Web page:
Massage & Bodywork

SEPTEMBER | OCTOBER 2020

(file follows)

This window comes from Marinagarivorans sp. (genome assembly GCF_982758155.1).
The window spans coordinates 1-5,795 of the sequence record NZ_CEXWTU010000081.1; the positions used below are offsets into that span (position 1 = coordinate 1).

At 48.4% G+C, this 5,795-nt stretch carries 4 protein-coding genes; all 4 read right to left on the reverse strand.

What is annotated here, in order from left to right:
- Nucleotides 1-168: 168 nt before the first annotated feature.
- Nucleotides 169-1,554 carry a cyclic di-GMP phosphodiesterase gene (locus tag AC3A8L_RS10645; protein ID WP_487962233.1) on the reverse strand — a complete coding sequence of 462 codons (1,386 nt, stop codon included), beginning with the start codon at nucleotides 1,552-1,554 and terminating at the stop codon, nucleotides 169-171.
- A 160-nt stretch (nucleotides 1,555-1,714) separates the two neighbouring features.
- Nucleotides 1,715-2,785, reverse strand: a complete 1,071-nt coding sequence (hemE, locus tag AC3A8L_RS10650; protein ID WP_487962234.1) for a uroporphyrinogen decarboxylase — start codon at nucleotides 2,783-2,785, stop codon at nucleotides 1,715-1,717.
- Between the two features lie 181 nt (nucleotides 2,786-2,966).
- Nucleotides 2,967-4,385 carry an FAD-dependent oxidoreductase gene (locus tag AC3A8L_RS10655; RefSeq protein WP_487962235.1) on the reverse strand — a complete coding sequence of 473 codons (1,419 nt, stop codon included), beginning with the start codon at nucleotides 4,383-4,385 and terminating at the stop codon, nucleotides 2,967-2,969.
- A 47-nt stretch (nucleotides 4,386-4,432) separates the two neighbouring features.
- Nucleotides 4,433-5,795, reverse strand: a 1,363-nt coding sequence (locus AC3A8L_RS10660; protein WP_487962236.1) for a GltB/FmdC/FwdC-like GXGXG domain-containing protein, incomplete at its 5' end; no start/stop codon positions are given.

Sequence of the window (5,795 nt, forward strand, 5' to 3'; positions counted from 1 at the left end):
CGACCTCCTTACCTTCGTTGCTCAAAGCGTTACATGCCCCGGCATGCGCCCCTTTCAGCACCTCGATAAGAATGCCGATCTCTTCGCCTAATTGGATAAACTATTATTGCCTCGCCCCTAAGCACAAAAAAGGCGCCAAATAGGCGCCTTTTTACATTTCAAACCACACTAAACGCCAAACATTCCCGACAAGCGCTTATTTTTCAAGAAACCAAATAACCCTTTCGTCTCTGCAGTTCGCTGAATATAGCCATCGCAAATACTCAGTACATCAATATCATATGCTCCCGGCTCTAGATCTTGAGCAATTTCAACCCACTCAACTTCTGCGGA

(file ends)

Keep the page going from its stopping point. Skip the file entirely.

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education MASSAGE THERAPY AS HEALTH CARE For years, many in our profession have patted me on the head as I have advocated for an elevated position for massage therapy and massage therapists. They tell me, "Not all massage therapists want to be health-care providers." I agree that many massage therapists (myself included) don't want to deal with insurance and billing, but that's not what I'm talking about. I think that's "medical massage," if I understand the most-used definition. What I'm talking about is mostly an inside job, and it's not about how we get paid. Massage therapy is an admittedly diverse discipline. So many techniques. So many perspectives. That said, we would help ourselves greatly by choosing to loosen our attachment to our personal specialness; or, at the very least, to lessen the distance we imagine it puts between us and "other" therapists. If we could do this, we'd likely achieve a greater understanding that would allow us to speak more as one. One of the most damaging myths of the "differences" in massage therapy lies in the idea that where we work defines the type (and value) of the work we do. Many therapists who work in spas, gyms, and health clubs buy into this myth— and so do many others. Some therapists, who work in "more clinical settings" or who do "ortho" or myofascial, puff up and behave as though these are different worlds. And the lie is held up by all sides. Where We Work is Not Who We Are The Life-Enhancing Nature of Our Touch By Cal Cates The Institute for Healthcare Improvement posits that "The fundamental purpose of health care is to enhance quality of life by enhancing health." 1 If we asked massage therapists what they think they're doing when they're doing what they do, we'd probably hear all kinds of things about fascia and trigger points and local blood flow and tissue repair, but I'll pay you cash money if you can find a massage therapist who would disagree with the assertion that they are "enhancing quality of life." The list of hopes with which our clients arrive on our tables is as varied and lengthy as what you'd hear from therapists about what they think they're doing. Less pain, better mobility, companionship, care, support, education, time "away." And this is what we provide. The person who receives these things from our care is the only person who can tell you how valuable they are. These things all enhance quality of life and health, whether the person we're touching is in a dying process, a state of serious illness, or dealing with tendinitis. Our discipline is one of the oldest in medicine. It has developed organically over thousands of years. The nature of its consumption has developed in a similarly organic way. Massage therapy consumers go where their friends tell them to go. They go where their friend's daughter is a massage therapist. They go to the local massage school clinic because it's $35 and that allows them to get massage more often. Maybe the only massage they get is at the chiropractor "because it's right there." If there's a franchise down the street and their doctor suggests, "Go get a massage," they go down the street. Massage is massage to most consumers, certainly to new ones. Our profession needs to up its game in so many ways. Very few of us have a solid grasp on the nonmechanical, communication- centered aspects of truly providing patient-centered, collaborative health care. We all need to seriously strengthen that aspect before we can really take our place among our allied health-care professional colleagues, but let's stop selling the quality of life-enhancing nature of our work short, no matter where we practice. We all touch. We all make it easier for our clients to be in their bodies. There is value across the board. We're all providing health care. It's not a dirty word. It's not a smug badge of honor reserved for "the most specialized" of us. It's a fact. Note 1. Leonard Berry, "Reclaiming Health Care's Fundamental Purpose," Institute for Healthcare Improvement Blog, January 10, 2018, accessed August 2020, www.ihi.org/communities/blogs/reclaiming-health- care-s-fundamental-purpose#:~:text=The%20 fundamental%20purpose%20of%20health,fulfill%20 its%20promise%20to%20society. Cal Cates is an educator, writer, and speaker on topics ranging from massage therapy in the hospital setting to end of life care and massage therapy policy and regulation. A founding director of the Society for Oncology Massage from 2007– 2014 and current executive director and founder of Healwell (www.healwell.org), Cates works within and beyond the massage therapy community to elevate the level of practice and integration of massage overall and in health care specifically. Cates also is the co-creator of the podcast Massage Therapy Without Borders. C h e c k o u t A B M P 's P o c k e t P a t h o l o g y a t w w w. a b m p . c o m / a b m p - p o c k e t - p a t h o l o g y - a p p . 37

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